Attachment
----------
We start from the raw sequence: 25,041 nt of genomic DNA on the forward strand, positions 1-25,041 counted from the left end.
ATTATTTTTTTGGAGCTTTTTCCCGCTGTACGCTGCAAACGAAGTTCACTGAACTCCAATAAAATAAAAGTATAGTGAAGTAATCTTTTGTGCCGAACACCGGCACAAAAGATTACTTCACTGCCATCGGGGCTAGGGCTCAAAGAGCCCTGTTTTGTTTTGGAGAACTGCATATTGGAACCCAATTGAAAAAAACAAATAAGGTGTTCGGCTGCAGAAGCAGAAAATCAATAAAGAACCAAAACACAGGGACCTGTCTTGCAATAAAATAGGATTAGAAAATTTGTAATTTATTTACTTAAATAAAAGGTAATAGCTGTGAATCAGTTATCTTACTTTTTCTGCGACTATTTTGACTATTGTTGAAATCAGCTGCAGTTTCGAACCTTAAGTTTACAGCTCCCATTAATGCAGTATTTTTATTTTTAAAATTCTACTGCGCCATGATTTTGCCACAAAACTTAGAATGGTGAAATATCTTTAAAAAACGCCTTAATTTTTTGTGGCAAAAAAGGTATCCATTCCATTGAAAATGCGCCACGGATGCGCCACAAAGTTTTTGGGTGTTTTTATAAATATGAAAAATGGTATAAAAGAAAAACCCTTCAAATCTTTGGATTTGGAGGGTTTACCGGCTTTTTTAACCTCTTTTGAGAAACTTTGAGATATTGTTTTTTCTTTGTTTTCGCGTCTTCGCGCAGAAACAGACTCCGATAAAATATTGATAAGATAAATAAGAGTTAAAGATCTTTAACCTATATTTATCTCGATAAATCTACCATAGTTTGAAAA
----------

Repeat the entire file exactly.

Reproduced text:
We start from the raw sequence: 25,041 nt of genomic DNA on the forward strand, positions 1-25,041 counted from the left end.
ATTATTTTTTTGGAGCTTTTTCCCGCTGTACGCTGCAAACGAAGTTCACTGAACTCCAATAAAATAAAAGTATAGTGAAGTAATCTTTTGTGCCGAACACCGGCACAAAAGATTACTTCACTGCCATCGGGGCTAGGGCTCAAAGAGCCCTGTTTTGTTTTGGAGAACTGCATATTGGAACCCAATTGAAAAAAACAAATAAGGTGTTCGGCTGCAGAAGCAGAAAATCAATAAAGAACCAAAACACAGGGACCTGTCTTGCAATAAAATAGGATTAGAAAATTTGTAATTTATTTACTTAAATAAAAGGTAATAGCTGTGAATCAGTTATCTTACTTTTTCTGCGACTATTTTGACTATTGTTGAAATCAGCTGCAGTTTCGAACCTTAAGTTTACAGCTCCCATTAATGCAGTATTTTTATTTTTAAAATTCTACTGCGCCATGATTTTGCCACAAAACTTAGAATGGTGAAATATCTTTAAAAAACGCCTTAATTTTTTGTGGCAAAAAAGGTATCCATTCCATTGAAAATGCGCCACGGATGCGCCACAAAGTTTTTGGGTGTTTTTATAAATATGAAAAATGGTATAAAAGAAAAACCCTTCAAATCTTTGGATTTGGAGGGTTTACCGGCTTTTTTAACCTCTTTTGAGAAACTTTGAGATATTGTTTTTTCTTTGTTTTCGCGTCTTCGCGCAGAAACAGACTCCGATAAAATATTGATAAGATAAATAAGAGTTAAAGATCTTTAACCTATATTTATCTCGATAAATCTACCATAGTTTGAAAA